Spurs 94, Blazers 80
PORTLAND, Ore. -- In the moments after the San Antonio Spurs clinched their first trip to the NBA Finals in the 23 years since the franchise joined the league, David Robinson spoke to his teammates behind a closed locker room door.He wanted to thank them and tell them how much they meant to him. After 10 years of criticism that he's too soft or couldn't win the big one, The Admiral was bringing the fleet home in triumph.
"You should have heard him," Tim Duncan said. "It means so much to him. He's worked so many years and this is the first time he's gotten there. What he said is that this is the best that he's felt with a team, looking at all the people on the floor that he knows he can count on."
Avery Johnson knew how much the sweep of Portland in the Western Conference finals, completed with a masterful 94-80 victory on Sunday, meant to Robinson. Johnson remembered 1995, when Robinson was the league's MVP but the Spurs were knocked off by Houston in the conference finals.
"Like I always tell you all, I would love to win a championship," Johnson said. "I really would love to win it. That's what I am here for. But I want to see David win it more than myself. He's a terrific man, and I've been with him for years."
Robinson had 20 points and 10 rebounds and again was a force on defense, stifling repeated attempts by Portland to score inside.
"It's been 10 long years, but it's just what I imagined it would be like," Robinson said. "You work so hard. It feels really good to finally get there."
The Spurs won their 10th straight postseason game, one short of the league record. Since a shaky 6-8 start, San Antonio is 42-6, a record that even Michael Jordan and the Chicago Bulls would have admired.
"It feels unbelievable," Sean Elliott said. "We're just on a huge high right now, but at the same time we realize that we have a lot more work to do."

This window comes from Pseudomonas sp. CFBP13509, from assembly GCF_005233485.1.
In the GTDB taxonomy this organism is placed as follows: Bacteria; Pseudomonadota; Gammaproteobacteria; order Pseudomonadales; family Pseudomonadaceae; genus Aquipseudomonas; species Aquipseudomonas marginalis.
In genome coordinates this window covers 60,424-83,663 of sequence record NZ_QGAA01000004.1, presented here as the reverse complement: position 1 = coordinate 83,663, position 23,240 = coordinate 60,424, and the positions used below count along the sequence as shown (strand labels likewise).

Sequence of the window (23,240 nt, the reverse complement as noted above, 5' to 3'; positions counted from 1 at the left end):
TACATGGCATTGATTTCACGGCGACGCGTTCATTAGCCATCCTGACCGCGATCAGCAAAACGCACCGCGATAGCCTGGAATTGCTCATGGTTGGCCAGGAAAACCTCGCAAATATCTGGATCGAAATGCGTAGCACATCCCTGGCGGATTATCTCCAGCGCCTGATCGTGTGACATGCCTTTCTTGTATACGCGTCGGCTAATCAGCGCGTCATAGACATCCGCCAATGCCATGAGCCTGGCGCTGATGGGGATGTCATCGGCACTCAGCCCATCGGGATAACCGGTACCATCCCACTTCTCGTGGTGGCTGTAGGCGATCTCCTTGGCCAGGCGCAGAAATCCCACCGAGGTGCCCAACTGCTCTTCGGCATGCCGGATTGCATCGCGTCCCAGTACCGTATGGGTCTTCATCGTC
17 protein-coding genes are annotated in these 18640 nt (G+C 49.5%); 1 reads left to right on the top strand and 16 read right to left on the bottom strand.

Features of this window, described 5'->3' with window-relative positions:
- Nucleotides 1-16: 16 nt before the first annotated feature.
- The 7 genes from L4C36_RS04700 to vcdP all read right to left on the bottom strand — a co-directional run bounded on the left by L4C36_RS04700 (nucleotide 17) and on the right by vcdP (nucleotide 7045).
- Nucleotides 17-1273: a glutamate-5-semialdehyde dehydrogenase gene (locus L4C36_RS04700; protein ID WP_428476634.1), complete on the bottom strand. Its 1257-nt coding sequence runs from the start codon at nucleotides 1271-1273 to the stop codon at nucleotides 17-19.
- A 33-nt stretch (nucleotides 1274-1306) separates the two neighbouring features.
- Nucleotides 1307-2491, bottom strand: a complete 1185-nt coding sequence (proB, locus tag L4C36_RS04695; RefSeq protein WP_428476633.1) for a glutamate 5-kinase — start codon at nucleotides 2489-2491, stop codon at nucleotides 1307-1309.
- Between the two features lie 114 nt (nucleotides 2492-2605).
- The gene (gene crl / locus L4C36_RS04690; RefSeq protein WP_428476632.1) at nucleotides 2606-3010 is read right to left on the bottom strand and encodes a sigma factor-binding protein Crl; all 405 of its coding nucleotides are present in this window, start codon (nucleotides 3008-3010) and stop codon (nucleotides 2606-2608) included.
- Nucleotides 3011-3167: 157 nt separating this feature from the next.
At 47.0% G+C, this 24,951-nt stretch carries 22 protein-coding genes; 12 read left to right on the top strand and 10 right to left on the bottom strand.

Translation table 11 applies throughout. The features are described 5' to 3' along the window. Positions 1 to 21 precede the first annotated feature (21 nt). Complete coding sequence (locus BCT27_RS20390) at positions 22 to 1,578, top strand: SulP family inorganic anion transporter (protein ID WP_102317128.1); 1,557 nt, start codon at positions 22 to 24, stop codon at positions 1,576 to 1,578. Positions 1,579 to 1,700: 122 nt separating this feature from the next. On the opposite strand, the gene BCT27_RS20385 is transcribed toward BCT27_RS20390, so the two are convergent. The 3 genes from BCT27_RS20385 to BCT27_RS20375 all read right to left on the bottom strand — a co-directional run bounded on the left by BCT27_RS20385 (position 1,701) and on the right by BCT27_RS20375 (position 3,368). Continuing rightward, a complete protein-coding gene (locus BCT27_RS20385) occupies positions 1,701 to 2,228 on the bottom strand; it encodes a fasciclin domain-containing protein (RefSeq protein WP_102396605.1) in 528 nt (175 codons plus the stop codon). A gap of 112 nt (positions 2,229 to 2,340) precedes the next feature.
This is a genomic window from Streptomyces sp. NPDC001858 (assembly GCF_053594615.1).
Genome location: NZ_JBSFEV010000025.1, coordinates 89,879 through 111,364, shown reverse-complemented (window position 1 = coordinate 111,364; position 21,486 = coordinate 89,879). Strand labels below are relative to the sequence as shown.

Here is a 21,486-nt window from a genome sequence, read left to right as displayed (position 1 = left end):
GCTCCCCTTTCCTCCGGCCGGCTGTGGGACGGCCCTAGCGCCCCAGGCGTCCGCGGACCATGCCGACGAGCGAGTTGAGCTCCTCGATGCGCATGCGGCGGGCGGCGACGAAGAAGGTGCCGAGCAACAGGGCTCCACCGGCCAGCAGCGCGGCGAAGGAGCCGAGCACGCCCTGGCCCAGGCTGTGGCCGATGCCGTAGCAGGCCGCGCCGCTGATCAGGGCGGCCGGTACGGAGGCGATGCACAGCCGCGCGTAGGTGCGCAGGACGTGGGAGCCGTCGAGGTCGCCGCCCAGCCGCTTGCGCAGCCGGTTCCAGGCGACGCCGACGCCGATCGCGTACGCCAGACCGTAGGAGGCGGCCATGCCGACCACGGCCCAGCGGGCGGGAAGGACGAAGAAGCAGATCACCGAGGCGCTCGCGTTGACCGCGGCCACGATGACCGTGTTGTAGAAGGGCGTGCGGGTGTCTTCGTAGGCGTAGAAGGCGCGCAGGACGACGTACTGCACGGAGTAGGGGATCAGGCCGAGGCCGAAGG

First, though, comes a lot more waiting. The Spurs must return to San Antonio to await the outcome of the Eastern Conference finals, where New York has a 2-1 lead on Indiana. The NBA Finals won't start until next Sunday, at the earliest. Robinson won't mind the wait.
"We have, how should I put it, a lot of seasoned players on this team," he said. "We can use the rest."
It was that seasoning that made a big difference against the young, emotional Blazers. San Antonio was unflappable, even when the Blazers rallied to briefly take the lead in the third quarter.
Duncan had two three-point plays, a spectacular slam dunk and a series of big defensive plays to help the Spurs pull away. The Blazers came away impressed.
"I don't know if they'll sweep, but I predict they'll win it all," Brian Grant said. "And I'm not saying that just because they beat us. They're tough. They've set themselves up to be champions."
The Spurs buried the Blazers with a 71 percent shooting performance in the fourth quarter (12-for-17). Even Duncan, usually a man of few words, could not hide his enthusiasm for what was happening on this team.
"It's incredible how well our team is playing," he said. "Everybody is finding a way to contribute, finding ways to make plays for everybody. You stop one guy, and another gets on a roll. We have so much trust in each other. The way we're winning shows how awesome we are."
San Antonio put away the biggest victory ever with a 17-4 run in the fourth quarter. Duncan and Elliott each scored five points and Johnson had four in the decisive surge. The first of Jaren Jackson's three 3-pointers in the fourth quarter put the Spurs up 81-67 with 7:09 to play.
Duncan, who had just five points in Game 3, had 18 points and eight rebounds in Game 4. Elliott scored 16. Johnson, the point guard Damon Stoudamire said would never lead a team to a championship, had 15 points and six assists.